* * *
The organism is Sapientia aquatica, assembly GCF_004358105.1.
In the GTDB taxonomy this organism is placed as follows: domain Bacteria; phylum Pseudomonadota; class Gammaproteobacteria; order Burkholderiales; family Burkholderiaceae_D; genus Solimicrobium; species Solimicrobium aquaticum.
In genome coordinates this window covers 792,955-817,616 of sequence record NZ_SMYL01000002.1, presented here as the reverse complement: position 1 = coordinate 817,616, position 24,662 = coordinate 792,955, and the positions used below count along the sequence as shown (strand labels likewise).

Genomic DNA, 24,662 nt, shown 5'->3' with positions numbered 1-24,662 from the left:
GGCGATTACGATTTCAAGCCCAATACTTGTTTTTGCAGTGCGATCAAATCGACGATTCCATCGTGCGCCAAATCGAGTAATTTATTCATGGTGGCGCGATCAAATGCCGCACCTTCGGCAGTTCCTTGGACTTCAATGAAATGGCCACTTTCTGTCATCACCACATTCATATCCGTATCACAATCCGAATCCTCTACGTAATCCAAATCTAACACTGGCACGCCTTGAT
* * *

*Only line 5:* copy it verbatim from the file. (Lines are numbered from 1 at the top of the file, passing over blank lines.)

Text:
GGCGATTACGATTTCAAGCCCAATACTTGTTTTTGCAGTGCGATCAAATCGACGATTCCATCGTGCGCCAAATCGAGTAATTTATTCATGGTGGCGCGATCAAATGCCGCACCTTCGGCAGTTCCTTGGACTTCAATGAAATGGCCACTTTCTGTCATCACCACATTCATATCCGTATCACAATCCGAATCCTCTACGTAATCCAAATCTAACACTGGCACGCCTTGAT